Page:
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The Priest Movie Review: Mammootty Plays Sherlock Holmes in a Bad Script

The Priest

Director: Jofin T Chacko

Cast: Mammootty, Manju Warrier, Nikhila Vimal, Saniya Iyappan, Venkitesh VP, Baby Monica

Jofin T Chacko attempts a convoluted plot in The Priest in his very first outing with the megaphone. The film in Malayalam has Mammootty essaying the title role as Father Carmen Benedict. Now imagine him as the hooded character from a Dan Brown thriller, and top this up by giving him the characteristics of Sir Arthur Conan Doyle’s fictional detective, Sherlock Holmes. Yes, Benedict does not live in London’s 221 Baker Street, but in a remote place in Kerala. He, unlike Holmes, does not have Watson as his sounding-board, but moves around with his pet dog, which looks mean and menacing.

Benedict in the true Holmes’ style helps the local police, headed by Deputy Superintendent Shekhar (Sivadas Kannur), crack crimes. This man (much like Inspector Lestrade in Sherlockian stories) follows the Father faithfully, always a step behind, meek and obedient. After all, Benedict does not take credit for solving cases, gifting this honour to the men in khaki.

But Benedict is no ordinary sleuth, like Holmes, who relied on his unbelievable powers of scientific deduction. The priest does make use of science, but goes beyond it, firmly convinced that logic and reason cannot explain everything that happens in this world. He says spirits do exist, and some can get vengeful, like that of Susan Cherian (Manju Warrier in first ever collaboration with Mammootty, and in an extended cameo).

When Susan dies in a road accident on a dark night with a car driven by her sister, Jessy Cherian’s (Nikhila Vimal) boyfriend, Siddharth (Venkitesh V P), a supernatural story is set in motion. What began as a murder plot – with several members of a rich business family committing suicide – slips into the world of evil forces with an orphan girl, Ameya Gabriel (Baby Monica), studying in a school run by nuns, exhibiting strange symptoms. At first, these appear like mental trauma, and the only person she warms up to is her teacher, Jessy. An unusully grumpy and even aggressive girl, who makes no friends at school or the orphanage she is growing up in, has a smile playing on her face the moment she comes across Jessy.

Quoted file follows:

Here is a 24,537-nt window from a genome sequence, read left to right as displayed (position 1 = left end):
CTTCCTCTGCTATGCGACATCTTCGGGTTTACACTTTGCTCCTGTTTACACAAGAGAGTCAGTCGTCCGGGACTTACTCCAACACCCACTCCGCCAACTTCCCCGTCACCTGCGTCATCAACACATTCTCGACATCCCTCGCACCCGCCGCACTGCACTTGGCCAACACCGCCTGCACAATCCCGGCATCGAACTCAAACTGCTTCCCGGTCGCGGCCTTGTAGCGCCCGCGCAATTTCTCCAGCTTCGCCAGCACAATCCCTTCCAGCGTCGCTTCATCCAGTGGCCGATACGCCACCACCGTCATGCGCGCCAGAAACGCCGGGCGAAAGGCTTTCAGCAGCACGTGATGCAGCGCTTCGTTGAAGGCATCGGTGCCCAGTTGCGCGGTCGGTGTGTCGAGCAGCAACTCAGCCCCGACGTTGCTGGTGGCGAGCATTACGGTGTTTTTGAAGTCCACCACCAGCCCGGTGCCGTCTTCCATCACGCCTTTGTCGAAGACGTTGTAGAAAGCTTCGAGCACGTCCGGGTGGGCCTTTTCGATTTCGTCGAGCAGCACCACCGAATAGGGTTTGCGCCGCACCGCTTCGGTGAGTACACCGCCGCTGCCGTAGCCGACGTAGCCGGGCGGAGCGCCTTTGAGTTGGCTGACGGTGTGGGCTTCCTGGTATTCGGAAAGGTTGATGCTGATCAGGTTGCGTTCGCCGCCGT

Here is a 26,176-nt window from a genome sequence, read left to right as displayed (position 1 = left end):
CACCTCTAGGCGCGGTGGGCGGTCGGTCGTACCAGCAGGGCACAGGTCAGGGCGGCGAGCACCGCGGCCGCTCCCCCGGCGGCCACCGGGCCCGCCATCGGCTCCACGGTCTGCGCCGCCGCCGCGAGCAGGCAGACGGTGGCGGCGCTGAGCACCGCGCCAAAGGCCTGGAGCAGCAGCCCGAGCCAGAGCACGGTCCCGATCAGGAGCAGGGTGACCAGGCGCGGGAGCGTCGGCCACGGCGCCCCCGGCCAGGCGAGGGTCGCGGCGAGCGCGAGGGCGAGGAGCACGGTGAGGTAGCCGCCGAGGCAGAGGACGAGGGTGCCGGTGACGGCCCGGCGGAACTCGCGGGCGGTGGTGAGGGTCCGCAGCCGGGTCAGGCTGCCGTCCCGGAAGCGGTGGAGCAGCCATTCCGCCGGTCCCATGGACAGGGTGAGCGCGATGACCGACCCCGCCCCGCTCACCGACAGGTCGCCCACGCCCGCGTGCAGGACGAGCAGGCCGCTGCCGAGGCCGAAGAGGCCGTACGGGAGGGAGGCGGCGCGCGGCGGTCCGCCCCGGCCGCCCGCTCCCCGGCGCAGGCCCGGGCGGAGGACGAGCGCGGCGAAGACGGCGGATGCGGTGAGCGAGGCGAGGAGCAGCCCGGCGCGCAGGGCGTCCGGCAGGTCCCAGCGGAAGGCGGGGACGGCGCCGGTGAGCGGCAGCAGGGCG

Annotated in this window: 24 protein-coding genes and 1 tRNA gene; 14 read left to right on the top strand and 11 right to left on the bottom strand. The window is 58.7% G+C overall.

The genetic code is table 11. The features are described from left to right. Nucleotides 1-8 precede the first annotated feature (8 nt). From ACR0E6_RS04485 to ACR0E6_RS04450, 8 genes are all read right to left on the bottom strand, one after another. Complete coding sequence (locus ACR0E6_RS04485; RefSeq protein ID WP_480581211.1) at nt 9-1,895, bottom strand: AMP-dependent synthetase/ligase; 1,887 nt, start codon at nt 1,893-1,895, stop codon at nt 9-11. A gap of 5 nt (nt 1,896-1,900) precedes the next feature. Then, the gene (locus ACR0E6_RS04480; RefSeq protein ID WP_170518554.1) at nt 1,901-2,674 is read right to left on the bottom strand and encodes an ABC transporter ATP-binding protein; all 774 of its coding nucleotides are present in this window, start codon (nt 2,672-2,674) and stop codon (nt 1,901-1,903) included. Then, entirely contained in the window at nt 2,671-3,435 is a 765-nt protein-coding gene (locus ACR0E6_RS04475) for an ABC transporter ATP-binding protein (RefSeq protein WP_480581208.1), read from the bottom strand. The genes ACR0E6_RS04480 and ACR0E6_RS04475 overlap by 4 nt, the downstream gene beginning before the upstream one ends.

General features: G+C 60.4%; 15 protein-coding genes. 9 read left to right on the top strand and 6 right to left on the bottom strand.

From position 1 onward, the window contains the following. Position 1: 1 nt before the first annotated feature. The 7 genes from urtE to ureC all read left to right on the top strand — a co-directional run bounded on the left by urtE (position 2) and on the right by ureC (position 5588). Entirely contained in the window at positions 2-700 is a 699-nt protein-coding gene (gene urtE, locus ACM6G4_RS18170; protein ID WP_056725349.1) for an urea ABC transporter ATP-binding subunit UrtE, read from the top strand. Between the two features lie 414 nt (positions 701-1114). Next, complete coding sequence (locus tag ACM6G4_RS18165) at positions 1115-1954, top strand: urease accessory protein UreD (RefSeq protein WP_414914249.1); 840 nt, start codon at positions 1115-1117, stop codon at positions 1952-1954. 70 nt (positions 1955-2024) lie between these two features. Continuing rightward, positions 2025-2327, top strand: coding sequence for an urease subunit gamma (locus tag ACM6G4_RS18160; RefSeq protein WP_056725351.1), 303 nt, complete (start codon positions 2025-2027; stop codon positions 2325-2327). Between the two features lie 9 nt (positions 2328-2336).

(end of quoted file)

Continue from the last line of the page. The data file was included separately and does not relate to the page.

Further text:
Things turn alarming when Jessy goes to her ancestral home on a holiday with Ameya, who becomes inexplicably violent the moment Siddharth arrives. Seeking the help of Benedict, whom Jessy had met earlier and who says in no uncertain terms that the girl needs an exorcist not a psychiatrist, the teacher helplessly watches the priest going about his mumbo-jumbo, only that he uses modern-looking gadgets which monitor the girl’s vital parameters.

Honestly, I do not understand why a superb actor like Mammootty (with some great movies, including some helmed by Adoor Gopalakrishnan) ought to have stepped into the shoes of Father Benedict, transforming himself from a priest to a prober!

The story penned by Chacko and scripted by Shyam Menon and Deepu Pradeep, is pure hotchpotch. and by the end of the over 120-minute long work, we remain confused about the initial suicides and how these relate to Ameya’s condition. In short, the narrative is unclear.

It is actually funny to see a Mammootty wearing an impeccable hat going around with a magnifying glass, and his questions to the cops about forensic reports and the like seem more like a joke than any attempt at serious sleuthing.

Monica seems to copy The Exorcist (1973) child, who is possessed by an evil entity. Others like Nikhila and Venkitesh make little impression, and even Manju pales as Susan, a character written in such an slipshod manner.

It is a pity that Chacko despite excellent actors like Mammootty and Manju could only come up with such a lopsided plot.

Rating: 1/5

(Gautaman Bhaskaran is movie critic and author of a biography of Adoor Gopalakrishnan)

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